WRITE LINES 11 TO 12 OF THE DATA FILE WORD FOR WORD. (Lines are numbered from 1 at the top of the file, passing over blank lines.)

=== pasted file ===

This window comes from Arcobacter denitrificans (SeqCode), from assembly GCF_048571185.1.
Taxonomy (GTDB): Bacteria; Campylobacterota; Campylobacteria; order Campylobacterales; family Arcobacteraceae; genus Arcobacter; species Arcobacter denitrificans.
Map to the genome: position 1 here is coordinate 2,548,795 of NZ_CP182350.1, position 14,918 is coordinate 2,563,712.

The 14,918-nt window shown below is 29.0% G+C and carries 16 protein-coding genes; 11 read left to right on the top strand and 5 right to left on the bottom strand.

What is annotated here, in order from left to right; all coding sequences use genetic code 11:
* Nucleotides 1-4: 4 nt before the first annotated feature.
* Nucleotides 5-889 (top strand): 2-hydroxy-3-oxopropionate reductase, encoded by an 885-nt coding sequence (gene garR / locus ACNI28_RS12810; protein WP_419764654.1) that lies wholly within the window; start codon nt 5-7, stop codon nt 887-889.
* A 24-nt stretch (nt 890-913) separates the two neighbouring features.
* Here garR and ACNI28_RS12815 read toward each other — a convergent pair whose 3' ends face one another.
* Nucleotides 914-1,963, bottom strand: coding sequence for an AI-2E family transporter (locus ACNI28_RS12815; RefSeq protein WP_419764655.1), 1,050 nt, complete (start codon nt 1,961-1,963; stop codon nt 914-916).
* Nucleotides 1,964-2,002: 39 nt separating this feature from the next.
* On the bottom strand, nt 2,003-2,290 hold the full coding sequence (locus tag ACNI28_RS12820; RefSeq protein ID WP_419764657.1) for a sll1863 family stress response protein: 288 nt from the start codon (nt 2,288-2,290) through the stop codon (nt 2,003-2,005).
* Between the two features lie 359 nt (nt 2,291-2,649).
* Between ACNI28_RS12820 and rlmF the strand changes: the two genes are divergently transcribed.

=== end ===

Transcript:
* Nucleotides 1,964-2,002: 39 nt separating this feature from the next.
* On the bottom strand, nt 2,003-2,290 hold the full coding sequence (locus tag ACNI28_RS12820; RefSeq protein ID WP_419764657.1) for a sll1863 family stress response protein: 288 nt from the start codon (nt 2,288-2,290) through the stop codon (nt 2,003-2,005).